In 1936, state voters adopted the Social Security Amendment to the state constitution to comply with the federal Social Security Act. The Social Security Act required employment standards based on merit for state agencies supported by federal grants-in-aid. This action led to the state's first Merit System. In August 1938, a three-member Merit System Council was appointed to administer the Merit System, which applied only to grants-in-aid agencies: Public Welfare, Employment Security, Health, and Civil Defense.
The purposes of the Merit System were to foster a competent career service free from political patronage. The System was patterned after a standard model provided by the federal Office of State Merit Systems and had no basis in Oklahoma law.
In 1959, the State Legislature created the Merit Act, thus giving the Merit System a statutory base, and provided for the extension of the Merit System to other state agencies through the issuance of Executive Orders. The Act replaced the Merit System Council with a seven-member State Personnel Board to be appointed by the Governor. The Board appointed a director who employed staff.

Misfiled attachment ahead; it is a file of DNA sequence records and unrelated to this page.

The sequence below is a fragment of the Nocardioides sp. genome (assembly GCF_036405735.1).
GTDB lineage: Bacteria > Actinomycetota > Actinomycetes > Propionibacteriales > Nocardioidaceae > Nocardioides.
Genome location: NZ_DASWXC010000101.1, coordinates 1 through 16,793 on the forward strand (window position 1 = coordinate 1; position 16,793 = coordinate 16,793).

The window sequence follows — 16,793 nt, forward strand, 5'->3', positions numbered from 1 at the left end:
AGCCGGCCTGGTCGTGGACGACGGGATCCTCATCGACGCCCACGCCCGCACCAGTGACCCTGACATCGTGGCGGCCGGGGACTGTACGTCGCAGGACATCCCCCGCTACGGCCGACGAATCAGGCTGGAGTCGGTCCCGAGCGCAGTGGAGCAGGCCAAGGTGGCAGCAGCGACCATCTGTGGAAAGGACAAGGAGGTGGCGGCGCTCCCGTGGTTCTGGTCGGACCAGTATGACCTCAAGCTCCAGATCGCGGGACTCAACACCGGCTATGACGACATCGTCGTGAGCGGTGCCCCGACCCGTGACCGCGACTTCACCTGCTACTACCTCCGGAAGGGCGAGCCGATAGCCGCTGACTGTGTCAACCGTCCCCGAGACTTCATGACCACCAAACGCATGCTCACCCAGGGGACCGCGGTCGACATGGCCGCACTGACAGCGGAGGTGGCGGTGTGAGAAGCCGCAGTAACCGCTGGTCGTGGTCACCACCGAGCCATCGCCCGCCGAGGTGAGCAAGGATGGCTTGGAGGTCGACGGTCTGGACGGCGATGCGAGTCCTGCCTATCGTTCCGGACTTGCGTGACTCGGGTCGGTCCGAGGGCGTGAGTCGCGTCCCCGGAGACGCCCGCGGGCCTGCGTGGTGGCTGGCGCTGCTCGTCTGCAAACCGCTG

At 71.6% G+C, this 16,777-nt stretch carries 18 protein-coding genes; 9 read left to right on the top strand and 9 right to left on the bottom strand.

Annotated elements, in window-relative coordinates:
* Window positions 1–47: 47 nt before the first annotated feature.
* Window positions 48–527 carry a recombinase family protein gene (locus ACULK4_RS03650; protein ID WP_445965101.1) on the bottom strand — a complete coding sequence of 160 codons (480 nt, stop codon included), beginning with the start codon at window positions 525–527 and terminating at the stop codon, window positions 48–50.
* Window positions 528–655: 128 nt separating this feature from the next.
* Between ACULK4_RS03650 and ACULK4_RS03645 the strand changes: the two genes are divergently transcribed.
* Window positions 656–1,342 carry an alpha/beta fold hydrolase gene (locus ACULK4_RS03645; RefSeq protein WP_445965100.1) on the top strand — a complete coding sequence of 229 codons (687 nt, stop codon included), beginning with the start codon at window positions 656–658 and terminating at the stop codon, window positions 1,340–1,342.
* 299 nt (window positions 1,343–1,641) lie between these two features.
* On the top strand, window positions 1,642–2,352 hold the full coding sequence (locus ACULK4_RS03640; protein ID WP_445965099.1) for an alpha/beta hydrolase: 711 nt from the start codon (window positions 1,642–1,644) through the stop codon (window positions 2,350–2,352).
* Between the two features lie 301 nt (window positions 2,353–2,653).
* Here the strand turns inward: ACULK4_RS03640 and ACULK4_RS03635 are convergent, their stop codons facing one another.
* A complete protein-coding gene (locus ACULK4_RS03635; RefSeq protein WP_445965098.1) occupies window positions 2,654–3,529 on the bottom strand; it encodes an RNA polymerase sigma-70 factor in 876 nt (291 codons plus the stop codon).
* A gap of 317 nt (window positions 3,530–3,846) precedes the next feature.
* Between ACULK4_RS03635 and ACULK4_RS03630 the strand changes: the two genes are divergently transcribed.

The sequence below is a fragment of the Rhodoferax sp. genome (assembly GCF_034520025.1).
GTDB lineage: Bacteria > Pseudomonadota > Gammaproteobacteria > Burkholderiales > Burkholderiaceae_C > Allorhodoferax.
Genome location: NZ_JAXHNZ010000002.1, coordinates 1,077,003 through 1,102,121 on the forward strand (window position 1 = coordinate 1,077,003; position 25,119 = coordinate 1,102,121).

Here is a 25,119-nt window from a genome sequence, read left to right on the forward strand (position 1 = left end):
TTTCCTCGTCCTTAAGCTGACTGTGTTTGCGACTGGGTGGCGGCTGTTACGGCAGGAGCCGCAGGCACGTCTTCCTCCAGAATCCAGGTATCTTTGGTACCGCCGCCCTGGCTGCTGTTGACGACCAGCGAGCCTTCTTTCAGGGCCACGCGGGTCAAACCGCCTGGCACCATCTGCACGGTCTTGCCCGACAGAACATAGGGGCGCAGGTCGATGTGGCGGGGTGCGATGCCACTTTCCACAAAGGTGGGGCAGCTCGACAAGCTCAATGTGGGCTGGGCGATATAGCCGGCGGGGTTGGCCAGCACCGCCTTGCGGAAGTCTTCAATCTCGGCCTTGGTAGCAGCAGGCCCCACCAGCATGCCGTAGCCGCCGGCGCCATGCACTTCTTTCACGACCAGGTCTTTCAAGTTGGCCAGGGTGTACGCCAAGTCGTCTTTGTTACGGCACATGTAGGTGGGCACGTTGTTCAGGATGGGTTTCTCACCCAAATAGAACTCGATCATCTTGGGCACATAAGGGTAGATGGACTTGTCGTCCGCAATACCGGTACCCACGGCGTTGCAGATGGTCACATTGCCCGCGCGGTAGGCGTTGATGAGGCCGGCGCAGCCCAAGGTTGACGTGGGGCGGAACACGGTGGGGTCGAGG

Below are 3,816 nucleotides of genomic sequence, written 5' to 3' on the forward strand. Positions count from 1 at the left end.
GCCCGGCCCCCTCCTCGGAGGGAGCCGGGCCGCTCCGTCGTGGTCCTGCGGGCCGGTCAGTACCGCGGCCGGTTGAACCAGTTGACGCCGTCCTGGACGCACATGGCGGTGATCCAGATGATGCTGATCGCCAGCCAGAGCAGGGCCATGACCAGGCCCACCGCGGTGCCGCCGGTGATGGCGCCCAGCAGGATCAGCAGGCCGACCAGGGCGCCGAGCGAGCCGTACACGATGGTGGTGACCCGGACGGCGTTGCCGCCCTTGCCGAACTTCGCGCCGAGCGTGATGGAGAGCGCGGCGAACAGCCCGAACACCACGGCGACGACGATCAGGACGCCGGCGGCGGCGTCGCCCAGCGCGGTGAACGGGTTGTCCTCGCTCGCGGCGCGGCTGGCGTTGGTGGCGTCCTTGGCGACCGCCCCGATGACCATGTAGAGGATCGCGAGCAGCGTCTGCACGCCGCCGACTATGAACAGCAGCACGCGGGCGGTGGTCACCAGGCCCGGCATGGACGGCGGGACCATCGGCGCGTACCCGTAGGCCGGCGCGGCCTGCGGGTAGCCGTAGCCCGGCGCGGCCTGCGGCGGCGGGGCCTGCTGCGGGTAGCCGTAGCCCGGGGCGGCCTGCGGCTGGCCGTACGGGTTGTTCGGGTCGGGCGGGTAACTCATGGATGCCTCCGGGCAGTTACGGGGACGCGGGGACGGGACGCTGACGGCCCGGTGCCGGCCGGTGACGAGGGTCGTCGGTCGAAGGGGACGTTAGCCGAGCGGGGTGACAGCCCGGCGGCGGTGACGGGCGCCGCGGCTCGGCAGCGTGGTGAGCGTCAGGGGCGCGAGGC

In 1982, the Oklahoma Legislature passed major reform legislation that replaced the Merit Act with the Oklahoma Personnel Act and created the Office of Personnel Management as the administrative agency for the state personnel system. It also created the Ethics and Merit Commission (now the Oklahoma Merit Protection Commission) as a quasi-judicial entity to decide personnel-related disputes.
Additional reforms were passed in the 1990's to provide state agencies with more flexibility while maintaining the basic protections of the merit system. The Office of Personnel Management has evolved from a primarily regulatory role into a leadership, service, and consultative role within state government.